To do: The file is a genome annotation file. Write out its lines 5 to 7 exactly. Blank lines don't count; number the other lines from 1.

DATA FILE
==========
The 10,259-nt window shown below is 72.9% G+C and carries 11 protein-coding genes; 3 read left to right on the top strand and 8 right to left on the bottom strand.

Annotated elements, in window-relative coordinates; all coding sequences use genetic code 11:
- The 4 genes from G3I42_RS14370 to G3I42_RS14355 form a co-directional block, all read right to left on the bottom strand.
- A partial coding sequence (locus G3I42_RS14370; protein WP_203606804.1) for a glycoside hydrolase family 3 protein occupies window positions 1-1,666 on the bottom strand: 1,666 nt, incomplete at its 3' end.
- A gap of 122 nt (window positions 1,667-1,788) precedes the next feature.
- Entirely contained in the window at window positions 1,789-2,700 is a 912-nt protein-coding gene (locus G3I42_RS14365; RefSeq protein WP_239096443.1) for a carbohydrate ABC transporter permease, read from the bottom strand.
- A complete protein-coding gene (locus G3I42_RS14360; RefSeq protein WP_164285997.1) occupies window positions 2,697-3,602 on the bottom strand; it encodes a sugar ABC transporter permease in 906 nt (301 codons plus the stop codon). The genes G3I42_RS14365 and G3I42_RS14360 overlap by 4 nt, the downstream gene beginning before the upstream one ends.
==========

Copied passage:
- A gap of 122 nt (window positions 1,667-1,788) precedes the next feature.
- Entirely contained in the window at window positions 1,789-2,700 is a 912-nt protein-coding gene (locus G3I42_RS14365; RefSeq protein WP_239096443.1) for a carbohydrate ABC transporter permease, read from the bottom strand.
- A complete protein-coding gene (locus G3I42_RS14360; RefSeq protein WP_164285997.1) occupies window positions 2,697-3,602 on the bottom strand; it encodes a sugar ABC transporter permease in 906 nt (301 codons plus the stop codon). The genes G3I42_RS14365 and G3I42_RS14360 overlap by 4 nt, the downstream gene beginning before the upstream one ends.